Roll Call: Capitol Hill and DC news
Politico: political news about campaigns, Congress, lobbyists and issues
Government Agencies & Non-Profits
NIH News: timely news on health, biomedical discoveries and policy
NSF News: news on various scientific fields, education, and societal implications
Office of Science and Technology Policy (OSTP): reports on science regulation and initiatives from the White House
Government Affairs Industry Network (GAIN) briefs
Council of Graduate Schools Public Policy & Advocacy
Professional Societies & Publishers
AAAS Policy News: a must for timely policy news. Consider other categories too for science updates
American Society of Agronomy: policy issues related to environmental and agricultural sciences
Association of American Medical Colleges Government Affairs and Advocacy
See additional professional societies on other tabs in this LibGuide
ASBMB Policy Blotter: policy blog and news related to biochemistry and molecular biology
The Innovation Files: a blog on government, technology, industry and innovation
The Pew Charitable Trusts: Check out their news section and their research and analysis section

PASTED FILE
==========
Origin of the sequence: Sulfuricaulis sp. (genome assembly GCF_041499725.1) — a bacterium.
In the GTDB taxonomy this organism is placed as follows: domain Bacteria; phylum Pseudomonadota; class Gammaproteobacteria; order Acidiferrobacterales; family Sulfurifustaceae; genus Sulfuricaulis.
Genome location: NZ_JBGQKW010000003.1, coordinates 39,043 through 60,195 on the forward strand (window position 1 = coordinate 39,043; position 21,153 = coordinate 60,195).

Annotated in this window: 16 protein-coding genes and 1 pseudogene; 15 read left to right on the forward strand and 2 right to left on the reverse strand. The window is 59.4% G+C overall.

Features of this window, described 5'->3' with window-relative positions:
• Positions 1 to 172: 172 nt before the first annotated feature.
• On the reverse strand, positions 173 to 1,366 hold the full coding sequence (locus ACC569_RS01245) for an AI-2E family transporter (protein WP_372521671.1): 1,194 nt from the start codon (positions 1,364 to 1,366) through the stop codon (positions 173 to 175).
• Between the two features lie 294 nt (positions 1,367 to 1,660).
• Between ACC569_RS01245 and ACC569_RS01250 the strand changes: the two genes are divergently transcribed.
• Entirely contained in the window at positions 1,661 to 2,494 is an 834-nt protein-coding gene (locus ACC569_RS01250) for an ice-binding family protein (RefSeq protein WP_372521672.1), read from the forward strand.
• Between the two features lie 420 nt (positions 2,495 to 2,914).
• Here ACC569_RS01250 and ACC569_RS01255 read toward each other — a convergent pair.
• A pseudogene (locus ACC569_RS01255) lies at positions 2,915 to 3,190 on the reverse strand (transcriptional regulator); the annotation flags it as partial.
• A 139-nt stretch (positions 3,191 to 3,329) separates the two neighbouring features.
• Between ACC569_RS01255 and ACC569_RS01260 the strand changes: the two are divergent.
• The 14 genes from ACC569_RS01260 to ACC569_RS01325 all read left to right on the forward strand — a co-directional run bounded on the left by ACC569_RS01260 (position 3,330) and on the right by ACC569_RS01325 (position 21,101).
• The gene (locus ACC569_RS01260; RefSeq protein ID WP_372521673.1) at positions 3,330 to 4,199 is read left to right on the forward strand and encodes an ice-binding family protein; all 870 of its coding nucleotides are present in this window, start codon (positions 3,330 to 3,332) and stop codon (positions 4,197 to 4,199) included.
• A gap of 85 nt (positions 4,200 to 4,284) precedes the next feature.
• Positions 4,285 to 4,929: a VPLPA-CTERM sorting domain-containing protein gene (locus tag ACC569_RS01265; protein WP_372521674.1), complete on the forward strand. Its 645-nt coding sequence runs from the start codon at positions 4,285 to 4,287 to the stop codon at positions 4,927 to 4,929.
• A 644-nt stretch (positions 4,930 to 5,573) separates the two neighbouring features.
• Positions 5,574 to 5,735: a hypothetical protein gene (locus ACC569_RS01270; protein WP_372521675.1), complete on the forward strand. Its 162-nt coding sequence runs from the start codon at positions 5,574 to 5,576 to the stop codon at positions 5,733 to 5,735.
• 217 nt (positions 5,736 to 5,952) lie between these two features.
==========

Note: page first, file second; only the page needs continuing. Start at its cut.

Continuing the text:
Green Tech Media: news and opinion on energy industry and policy. Find out about state-level energy policy news that wouldn’t make a splash in big media outlets
Careers Beyond Academia Mentors for Policy-related careers
Reaching out to people for informational interviews can help you decide where you want to go after your PhD or postdoctoral training at Cornell. Contact us at email@example.com for an introduction, or feel free to reach out to them directly! Many are Cornell alumni, and all are eager to help give advice. Most have either spoken at or participated in our programming over the years and are aware and supportive of helping doctoral students and postdoctoral scholars learn more about policy careers and skills needed for success in this sector.
- Mark Bayer, Bayer Strategic
- Holly Falk-Krzesinski, Vice President, Research Intelligence, Global Strategic Networks at Elsevier
- Cristina Fernandez-Baca PhD'18, US Department of State AAAS Science & Technology Policy Fellow
- Portia Flowers, Science Policy Analyst at the National Science Foundation
- Bill Foster, Physicist and Congressman, IL
- Michal Freedhoff, Minority Director of Oversight & Investigations, U.S. Senate Committee on Environment and Public Works